It occurred to me earlier today, my job as writer is to capture the ghosts of past experiences. It usually appeals to my sensibilities a bit more than making up characters or situations.
Capturing is the most difficult part of the process. The dreaded tone of an underpaid court stenographer reading back a transcript always hangs over my head.
Boiling experiences down to the essence of what it is and then, I guess, as the words are hitting the page, it’s an attempt to somehow preserve them. To make what has passed live on for everyone.
On April 25, Kacie Sosebee, a longtime supporter and friend of the local music scene, passed away. When they heard the news, almost anyone connected with local music was hit by a barrage of shock, sadness and grief.
Unfortunately, I didn’t get the chance to know Kacie personally in her lifetime. After seeing what people I love and respect have said about her in tribute, I regret that I hadn’t.
Given this, it would be disingenuous for this article to be some sort of obituary.
What I can write about is the impact people have on a community, whether it’s known or not. From talking with friends and fellow musicians who knew her, I heard an outpouring of positivity. This positivity is magnified by the countless tributes I’ve seen posted to Facebook.
There are stories about helping AV bands book shows out of town, sincere thank yous for actively helping to find missing women around the valley, but most of them thank her for just for being a good friend when one was needed the most. Everything that we do has a ripple effect. It could be a pebble or a boulder, but it still moves the pond.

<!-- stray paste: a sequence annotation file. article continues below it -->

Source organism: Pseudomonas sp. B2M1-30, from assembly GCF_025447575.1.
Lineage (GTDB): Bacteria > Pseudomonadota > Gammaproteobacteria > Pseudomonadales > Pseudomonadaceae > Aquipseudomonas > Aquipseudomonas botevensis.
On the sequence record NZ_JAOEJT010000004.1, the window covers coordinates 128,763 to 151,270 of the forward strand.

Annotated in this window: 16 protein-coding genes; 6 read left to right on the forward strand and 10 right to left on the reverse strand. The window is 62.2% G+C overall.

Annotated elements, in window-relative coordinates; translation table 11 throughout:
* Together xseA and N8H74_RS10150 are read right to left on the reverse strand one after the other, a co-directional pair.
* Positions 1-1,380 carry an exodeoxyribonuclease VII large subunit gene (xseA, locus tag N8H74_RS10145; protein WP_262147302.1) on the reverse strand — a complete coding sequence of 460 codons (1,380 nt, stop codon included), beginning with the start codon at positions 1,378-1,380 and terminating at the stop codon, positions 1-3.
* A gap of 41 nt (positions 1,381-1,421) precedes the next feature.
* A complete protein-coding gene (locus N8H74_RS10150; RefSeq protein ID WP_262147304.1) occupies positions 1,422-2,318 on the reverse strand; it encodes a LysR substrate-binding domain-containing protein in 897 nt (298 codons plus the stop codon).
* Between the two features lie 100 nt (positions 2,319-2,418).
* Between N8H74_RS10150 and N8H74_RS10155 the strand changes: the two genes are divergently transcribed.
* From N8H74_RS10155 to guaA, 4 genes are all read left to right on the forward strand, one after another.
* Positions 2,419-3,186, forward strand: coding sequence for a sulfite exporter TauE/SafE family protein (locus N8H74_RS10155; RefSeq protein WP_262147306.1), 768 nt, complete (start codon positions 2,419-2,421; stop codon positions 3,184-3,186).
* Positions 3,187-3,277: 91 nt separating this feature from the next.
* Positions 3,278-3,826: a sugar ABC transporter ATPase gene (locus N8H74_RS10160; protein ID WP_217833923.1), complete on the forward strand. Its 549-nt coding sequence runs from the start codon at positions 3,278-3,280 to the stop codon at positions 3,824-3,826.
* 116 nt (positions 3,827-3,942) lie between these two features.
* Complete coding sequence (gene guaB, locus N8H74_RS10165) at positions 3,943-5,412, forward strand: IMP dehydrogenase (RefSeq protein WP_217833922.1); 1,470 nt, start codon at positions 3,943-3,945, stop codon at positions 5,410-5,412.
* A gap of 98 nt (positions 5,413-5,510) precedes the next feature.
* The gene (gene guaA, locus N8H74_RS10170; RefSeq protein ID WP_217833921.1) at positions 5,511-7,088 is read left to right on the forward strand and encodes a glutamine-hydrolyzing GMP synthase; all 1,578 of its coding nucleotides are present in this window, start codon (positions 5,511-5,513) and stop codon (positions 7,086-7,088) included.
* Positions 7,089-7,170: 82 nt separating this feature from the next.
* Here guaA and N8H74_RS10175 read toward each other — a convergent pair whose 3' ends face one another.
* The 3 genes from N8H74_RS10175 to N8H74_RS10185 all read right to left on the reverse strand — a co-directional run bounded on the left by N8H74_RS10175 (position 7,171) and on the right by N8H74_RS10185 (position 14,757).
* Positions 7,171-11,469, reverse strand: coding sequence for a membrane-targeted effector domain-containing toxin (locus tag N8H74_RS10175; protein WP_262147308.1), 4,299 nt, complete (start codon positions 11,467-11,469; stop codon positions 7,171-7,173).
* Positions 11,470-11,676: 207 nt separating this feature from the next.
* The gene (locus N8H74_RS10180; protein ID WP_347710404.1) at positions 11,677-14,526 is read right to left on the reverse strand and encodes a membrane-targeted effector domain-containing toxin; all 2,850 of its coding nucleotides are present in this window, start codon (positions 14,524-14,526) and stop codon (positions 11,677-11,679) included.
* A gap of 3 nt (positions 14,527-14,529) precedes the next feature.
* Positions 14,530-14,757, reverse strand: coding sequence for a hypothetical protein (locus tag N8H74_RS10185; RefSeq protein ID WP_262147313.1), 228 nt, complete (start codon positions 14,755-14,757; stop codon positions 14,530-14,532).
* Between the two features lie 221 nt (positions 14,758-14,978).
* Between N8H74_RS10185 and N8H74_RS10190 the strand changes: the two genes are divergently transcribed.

After reading about the news, my own rabbit hole of thought began to creep in. Memories of my own losses came flooding back.
Almost one year ago, the AV music scene lost another giant. Jamie West, aka “Big J” was a staple in the classic rock/cover band scene. He was big in stature, personality, voice, laughter, drumming and also his presence. He was always around every jam night.
When some older musicians would be judgmental and dismissive toward me, some 18-year-old bass player, Jamie was encouraging. Back in the day, he asked me to join his band when no one else did. A month before he died, he texted me about how much he’d like to play together again. I replied that we definitely should and to let me know when. With the love and respect I had for him, I regret that I didn’t.
“Strange, isn’t it? Each man’s life touches so many other lives. When he isn’t around he leaves an awful hole, doesn’t he?” Clarence Oddbody said that in “It’s A Wonderful Life” in 1946. It rings just as true today. People like Kacie and Jamie weren’t just important to their friends, families and other local musicians. They are important for what they do and represent in a community.
It’s up to all of us to collectively take their spirit and pass it on through our actions. They are ripples on a pond. We can all do better and shine brighter as human beings. The same way writing can capture the ghosts of past moments in time, we can preserve the spirit of those no longer with us.
Instead of having a tangible canvas like a writer, the world is our canvas and we collectively write the story. When someone dies, we all must live.
“You can’t beat death, but you can beat death in life, sometimes.” — Charles Bukowski
Rest in peace Kacie Sosebee.